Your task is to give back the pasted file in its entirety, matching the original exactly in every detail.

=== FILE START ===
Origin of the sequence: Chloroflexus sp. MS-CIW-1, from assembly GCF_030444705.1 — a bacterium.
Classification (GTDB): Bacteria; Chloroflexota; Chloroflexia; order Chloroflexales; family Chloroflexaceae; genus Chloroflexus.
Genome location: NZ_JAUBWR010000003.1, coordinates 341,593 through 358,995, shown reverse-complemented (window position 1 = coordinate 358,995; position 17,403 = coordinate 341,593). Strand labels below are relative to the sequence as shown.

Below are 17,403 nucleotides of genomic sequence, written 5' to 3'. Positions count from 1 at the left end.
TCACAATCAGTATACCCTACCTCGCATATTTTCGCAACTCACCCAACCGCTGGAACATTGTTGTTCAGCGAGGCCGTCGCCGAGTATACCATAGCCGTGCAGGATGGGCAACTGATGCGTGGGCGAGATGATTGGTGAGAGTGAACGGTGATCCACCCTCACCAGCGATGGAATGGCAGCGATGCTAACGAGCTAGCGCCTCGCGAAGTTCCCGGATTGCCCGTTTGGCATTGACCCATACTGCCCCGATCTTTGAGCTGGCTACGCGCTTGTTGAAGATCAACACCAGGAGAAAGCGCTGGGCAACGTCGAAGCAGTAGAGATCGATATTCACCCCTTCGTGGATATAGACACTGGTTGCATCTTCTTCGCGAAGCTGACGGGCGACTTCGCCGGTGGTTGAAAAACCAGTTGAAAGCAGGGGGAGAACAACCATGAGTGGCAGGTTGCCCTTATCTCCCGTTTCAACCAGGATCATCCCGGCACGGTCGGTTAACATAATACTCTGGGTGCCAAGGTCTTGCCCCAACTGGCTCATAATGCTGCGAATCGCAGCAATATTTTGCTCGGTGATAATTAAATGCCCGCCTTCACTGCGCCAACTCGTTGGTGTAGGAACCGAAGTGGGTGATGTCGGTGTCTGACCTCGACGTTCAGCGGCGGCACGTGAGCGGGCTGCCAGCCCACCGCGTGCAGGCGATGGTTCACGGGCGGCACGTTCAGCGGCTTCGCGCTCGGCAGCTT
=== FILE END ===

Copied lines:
Origin of the sequence: Chloroflexus sp. MS-CIW-1, from assembly GCF_030444705.1 — a bacterium.
Classification (GTDB): Bacteria; Chloroflexota; Chloroflexia; order Chloroflexales; family Chloroflexaceae; genus Chloroflexus.
Genome location: NZ_JAUBWR010000003.1, coordinates 341,593 through 358,995, shown reverse-complemented (window position 1 = coordinate 358,995; position 17,403 = coordinate 341,593). Strand labels below are relative to the sequence as shown.

Below are 17,403 nucleotides of genomic sequence, written 5' to 3'. Positions count from 1 at the left end.
TCACAATCAGTATACCCTACCTCGCATATTTTCGCAACTCACCCAACCGCTGGAACATTGTTGTTCAGCGAGGCCGTCGCCGAGTATACCATAGCCGTGCAGGATGGGCAACTGATGCGTGGGCGAGATGATTGGTGAGAGTGAACGGTGATCCACCCTCACCAGCGATGGAATGGCAGCGATGCTAACGAGCTAGCGCCTCGCGAAGTTCCCGGATTGCCCGTTTGGCATTGACCCATACTGCCCCGATCTTTGAGCTGGCTACGCGCTTGTTGAAGATCAACACCAGGAGAAAGCGCTGGGCAACGTCGAAGCAGTAGAGATCGATATTCACCCCTTCGTGGATATAGACACTGGTTGCATCTTCTTCGCGAAGCTGACGGGCGACTTCGCCGGTGGTTGAAAAACCAGTTGAAAGCAGGGGGAGAACAACCATGAGTGGCAGGTTGCCCTTATCTCCCGTTTCAACCAGGATCATCCCGGCACGGTCGGTTAACATAATACTCTGGGTGCCAAGGTCTTGCCCCAACTGGCTCATAATGCTGCGAATCGCAGCAATATTTTGCTCGGTGATAATTAAATGCCCGCCTTCACTGCGCCAACTCGTTGGTGTAGGAACCGAAGTGGGTGATGTCGGTGTCTGACCTCGACGTTCAGCGGCGGCACGTGAGCGGGCTGCCAGCCCACCGCGTGCAGGCGATGGTTCACGGGCGGCACGTTCAGCGGCTTCGCGCTCGGCAGCTT